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19 November 2009 @ 01:12 pm
 
What is your favorite substitution for bacon on those occasions when you can't have bacon proper?
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Pierceheartpierceheart on November 19th, 2009 06:14 pm (UTC)
There isn't anything I can think of - I've tried the bakin'bits things out there, and they really just taste like salt and crunch.

Nothing subs for bacon.
Kcatkcatalyst on November 19th, 2009 06:17 pm (UTC)
yeah, I don't think there's any substitute. Not that there's other things that I don't enjoy as much or more, but they aren't substitutes, just yummy things in their own right. If I can't have bacon, I just don't have bacon.
Pierceheartpierceheart on November 19th, 2009 06:18 pm (UTC)
And that's a sad time - when you want bacon, but can't.
Kcatkcatalyst on November 19th, 2009 06:20 pm (UTC)
It is!
veek on November 19th, 2009 06:24 pm (UTC)
Mushrooms, chopped smallish and fried until crisp on the outside.
7j: cookingtrouble4hire on November 19th, 2009 06:28 pm (UTC)
I have heard that there is a type of prepared salmon called "brekfish" which is very similar to bacon. I am working on acquiring some.
Elizabeth Hunterlillibet on November 19th, 2009 06:38 pm (UTC)
Smoked salmon. It works really well in, for example, carbonara.

There's also kosher bacon salt, if what you want is the flavor.
powered by nightshadessrl on November 19th, 2009 07:46 pm (UTC)
Bacon salt? Sounds intriguing. What stores in West Cambridge/Somerville/Arlington carry it?
Chris X: orgy in my mouthnminusone on November 19th, 2009 09:38 pm (UTC)
I have both regular and peppered baconsalt, courtesy of my sweetie. If you can't have bacon either one is way better than nothing. No idea where to get it in that area though, sorry.
Elizabeth Hunterlillibet on November 19th, 2009 09:38 pm (UTC)
I'm not sure where to get it in stores. The one time I bought it, I got it as a gift from this site.
coorr on November 19th, 2009 10:45 pm (UTC)

I found it at the stop and shop in Medford. In the spice isle.
harimad on November 19th, 2009 06:45 pm (UTC)
For eating, do without. I don't usually want bacon in other stuff so this isn't a problem.

For cooking, pull my stash of bacon grease from the freezer. If that's not available then I use other pig fat; if not that, crisco; as a last resort, oil.
Blue Gargantuabluegargantua on November 19th, 2009 06:48 pm (UTC)

Sex. Really fantastic sex.

Failing that, a few drops of truffle oil.

No, it's not bacon...it might be even better though...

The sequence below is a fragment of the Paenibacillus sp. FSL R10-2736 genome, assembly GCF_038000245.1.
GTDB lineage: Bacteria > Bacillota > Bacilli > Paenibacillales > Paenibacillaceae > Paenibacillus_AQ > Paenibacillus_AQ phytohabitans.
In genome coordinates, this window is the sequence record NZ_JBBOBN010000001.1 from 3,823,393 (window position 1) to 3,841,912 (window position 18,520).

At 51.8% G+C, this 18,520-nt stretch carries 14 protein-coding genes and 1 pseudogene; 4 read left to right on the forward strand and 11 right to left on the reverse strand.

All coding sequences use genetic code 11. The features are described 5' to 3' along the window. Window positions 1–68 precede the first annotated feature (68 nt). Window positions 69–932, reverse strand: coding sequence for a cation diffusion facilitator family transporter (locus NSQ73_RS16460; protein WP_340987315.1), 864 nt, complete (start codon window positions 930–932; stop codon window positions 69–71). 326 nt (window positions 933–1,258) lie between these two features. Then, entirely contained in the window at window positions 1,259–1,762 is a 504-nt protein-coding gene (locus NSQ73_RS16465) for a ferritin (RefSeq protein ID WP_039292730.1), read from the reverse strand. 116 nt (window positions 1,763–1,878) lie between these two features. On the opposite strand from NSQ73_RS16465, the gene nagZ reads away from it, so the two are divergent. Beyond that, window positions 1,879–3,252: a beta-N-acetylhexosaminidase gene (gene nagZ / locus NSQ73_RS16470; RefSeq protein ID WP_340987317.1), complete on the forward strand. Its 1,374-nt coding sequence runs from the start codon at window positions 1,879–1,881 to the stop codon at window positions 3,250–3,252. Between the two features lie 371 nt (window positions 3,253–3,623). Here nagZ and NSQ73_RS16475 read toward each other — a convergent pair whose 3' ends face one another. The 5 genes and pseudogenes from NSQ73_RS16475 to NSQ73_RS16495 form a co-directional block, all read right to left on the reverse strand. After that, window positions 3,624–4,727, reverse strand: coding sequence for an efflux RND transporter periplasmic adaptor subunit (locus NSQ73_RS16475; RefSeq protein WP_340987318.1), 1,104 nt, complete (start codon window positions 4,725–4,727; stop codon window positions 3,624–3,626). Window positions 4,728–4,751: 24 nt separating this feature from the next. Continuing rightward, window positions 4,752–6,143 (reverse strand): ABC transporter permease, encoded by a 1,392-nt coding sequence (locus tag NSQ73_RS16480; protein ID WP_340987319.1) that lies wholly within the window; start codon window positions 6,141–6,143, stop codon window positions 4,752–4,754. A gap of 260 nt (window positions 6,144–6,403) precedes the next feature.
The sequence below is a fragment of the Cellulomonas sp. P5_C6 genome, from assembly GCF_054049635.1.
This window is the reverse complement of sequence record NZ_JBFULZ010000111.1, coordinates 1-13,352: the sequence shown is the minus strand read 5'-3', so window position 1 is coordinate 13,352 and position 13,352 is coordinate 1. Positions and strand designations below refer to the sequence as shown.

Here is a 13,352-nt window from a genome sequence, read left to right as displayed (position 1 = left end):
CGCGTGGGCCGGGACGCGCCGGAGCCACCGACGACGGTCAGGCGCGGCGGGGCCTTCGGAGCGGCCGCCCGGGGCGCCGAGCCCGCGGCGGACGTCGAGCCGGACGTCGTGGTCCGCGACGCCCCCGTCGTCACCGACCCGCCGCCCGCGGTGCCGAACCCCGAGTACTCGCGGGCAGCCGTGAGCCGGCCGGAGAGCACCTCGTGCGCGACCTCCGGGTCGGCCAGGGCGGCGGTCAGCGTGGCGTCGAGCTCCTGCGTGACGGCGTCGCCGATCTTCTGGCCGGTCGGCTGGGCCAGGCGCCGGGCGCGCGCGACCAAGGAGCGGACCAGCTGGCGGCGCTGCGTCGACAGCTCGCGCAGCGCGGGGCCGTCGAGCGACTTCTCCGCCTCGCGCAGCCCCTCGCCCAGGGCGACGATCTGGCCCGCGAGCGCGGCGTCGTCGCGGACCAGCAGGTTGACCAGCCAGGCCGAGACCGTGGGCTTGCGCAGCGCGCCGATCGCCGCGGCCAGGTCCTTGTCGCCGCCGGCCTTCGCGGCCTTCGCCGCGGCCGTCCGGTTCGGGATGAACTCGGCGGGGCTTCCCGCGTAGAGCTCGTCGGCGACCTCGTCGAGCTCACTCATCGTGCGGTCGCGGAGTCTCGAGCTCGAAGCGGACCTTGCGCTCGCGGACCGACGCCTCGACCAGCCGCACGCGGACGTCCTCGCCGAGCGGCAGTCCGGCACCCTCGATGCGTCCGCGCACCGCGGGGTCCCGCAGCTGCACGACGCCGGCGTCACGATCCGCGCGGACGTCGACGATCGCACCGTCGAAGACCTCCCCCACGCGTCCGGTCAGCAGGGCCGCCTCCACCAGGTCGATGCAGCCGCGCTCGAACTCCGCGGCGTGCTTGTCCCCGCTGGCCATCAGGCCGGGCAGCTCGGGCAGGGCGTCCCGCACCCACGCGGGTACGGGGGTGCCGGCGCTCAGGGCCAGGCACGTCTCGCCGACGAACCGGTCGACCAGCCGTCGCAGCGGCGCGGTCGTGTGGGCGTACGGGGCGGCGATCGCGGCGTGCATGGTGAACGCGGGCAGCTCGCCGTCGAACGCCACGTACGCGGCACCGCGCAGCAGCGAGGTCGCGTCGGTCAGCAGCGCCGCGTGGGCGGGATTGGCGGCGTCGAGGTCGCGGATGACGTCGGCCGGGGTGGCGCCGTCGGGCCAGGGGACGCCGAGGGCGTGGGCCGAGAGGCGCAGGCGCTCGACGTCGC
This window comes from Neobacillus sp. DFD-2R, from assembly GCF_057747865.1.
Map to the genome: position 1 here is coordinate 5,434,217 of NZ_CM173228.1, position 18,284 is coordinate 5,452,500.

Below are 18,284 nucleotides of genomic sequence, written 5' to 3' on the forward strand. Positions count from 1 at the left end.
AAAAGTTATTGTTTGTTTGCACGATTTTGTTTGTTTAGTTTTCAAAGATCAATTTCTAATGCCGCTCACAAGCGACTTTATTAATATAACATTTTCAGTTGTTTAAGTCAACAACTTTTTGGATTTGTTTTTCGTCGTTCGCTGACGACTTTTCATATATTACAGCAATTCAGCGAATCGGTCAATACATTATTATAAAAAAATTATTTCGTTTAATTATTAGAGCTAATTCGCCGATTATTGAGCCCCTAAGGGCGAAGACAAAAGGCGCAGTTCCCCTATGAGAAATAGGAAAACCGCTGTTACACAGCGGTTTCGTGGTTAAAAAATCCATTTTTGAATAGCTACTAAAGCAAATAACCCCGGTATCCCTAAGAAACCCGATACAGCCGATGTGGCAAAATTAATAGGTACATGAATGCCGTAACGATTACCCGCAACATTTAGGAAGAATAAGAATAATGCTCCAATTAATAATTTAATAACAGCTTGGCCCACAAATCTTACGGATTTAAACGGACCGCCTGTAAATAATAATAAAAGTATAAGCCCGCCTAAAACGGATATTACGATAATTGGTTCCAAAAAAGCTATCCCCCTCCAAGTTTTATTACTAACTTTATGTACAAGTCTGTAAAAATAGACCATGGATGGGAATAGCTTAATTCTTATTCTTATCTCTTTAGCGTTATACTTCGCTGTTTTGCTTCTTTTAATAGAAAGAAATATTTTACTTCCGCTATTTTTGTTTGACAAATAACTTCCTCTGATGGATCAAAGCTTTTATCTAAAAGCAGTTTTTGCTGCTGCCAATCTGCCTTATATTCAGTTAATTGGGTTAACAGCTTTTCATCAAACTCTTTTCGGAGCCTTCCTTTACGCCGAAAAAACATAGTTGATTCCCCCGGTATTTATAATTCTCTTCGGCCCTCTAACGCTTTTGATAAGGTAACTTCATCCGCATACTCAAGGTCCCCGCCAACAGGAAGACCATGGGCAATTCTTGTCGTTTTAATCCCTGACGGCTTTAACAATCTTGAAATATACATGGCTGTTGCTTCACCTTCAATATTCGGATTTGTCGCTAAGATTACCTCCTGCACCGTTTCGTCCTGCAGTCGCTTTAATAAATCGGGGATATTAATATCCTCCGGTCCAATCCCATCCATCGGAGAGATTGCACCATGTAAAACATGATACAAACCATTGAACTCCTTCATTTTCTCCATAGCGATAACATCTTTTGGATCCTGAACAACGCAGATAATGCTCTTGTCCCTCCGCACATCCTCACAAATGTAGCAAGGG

later
Tom
Boring Nerdsignsoflife on November 20th, 2009 03:10 pm (UTC)
I'm going to second truffle oil.
motive nuance: whiskmotive_nuance on November 19th, 2009 07:05 pm (UTC)
For some cooking purposes, salt pork works.
Mouseketeer Stigmatatrom on November 19th, 2009 07:13 pm (UTC)
Grilled halloumi. In our house we call it bacon cheese. I also keep hearing about duck bacon, but I haven't had a chance to try it yet.
Cute Signing Geologist Musician Diver: PumpkinXinepiemancer on November 19th, 2009 07:38 pm (UTC)
Eggplant.
This sounds totally dumb- dehydrated (or baked, i reckon) marinated eggplant.

Eggplant soaks up the oil quite readily, so you have a lovely fatty mouthfeel, and it augments the spicy/smoky/tart/salty aspects of your marinade well. What's more, it has been my experience that a dehydrated eggplant gets sweeter as it dries.

Bacon it's not, but what it is is yummy. Some vegans and raw foodies call it eggplant bacon, even.

I've a friend who won't eat mammals, and i use this when i want to make a recipe that, aside from bacon as a seasoning element, otherwise meeds her dietary standards.

Ah, but i'm the kind of girl who already has marinated dehydrated eggplant just layin' around.
harimad on November 19th, 2009 09:09 pm (UTC)
Re: Eggplant.
Your post reminded me: nori gives long-simmered bean dishes the same smoky flavor that bacon does.

I just happen to have dehydrated squash layin' around - I wonder if it has the same effect.
DancingWolfGrrldancingwolfgrrl on November 19th, 2009 09:00 pm (UTC)
Liquid smoke or salty cheese, in most cases.
Preraphaelitepreraphaelite on November 19th, 2009 09:33 pm (UTC)
I have heard and am anxious to try... Lapsang Souchong tea, for cooked dishes.
Words of Fire on the Surface of the Worldinfinitehotel on November 19th, 2009 10:26 pm (UTC)
Depends on if the goal is to avoid the pork or the meat altogether. For the former, smoked turkey legs (most supermarkets carry them) work really well. I use them to fill in salty, smoky, animal-fat role for things like collards and gumbo. Duck bacon is tasty, but it's not bacon as we know it. :)

For no-meat dishes, liquid smoke gets a bad rap but the good brands are pretty much that, smoke in water. I'm also fond of smoked tofu; it took me a while to find the smoked tofu and pork dish they serve at Wang's down here.

EvilAevila on November 20th, 2009 05:08 am (UTC)
Prosciutto
Prosciutto in the oven on parchment paper for 10 minutes at 350.
lycaena on November 20th, 2009 07:44 am (UTC)
papadams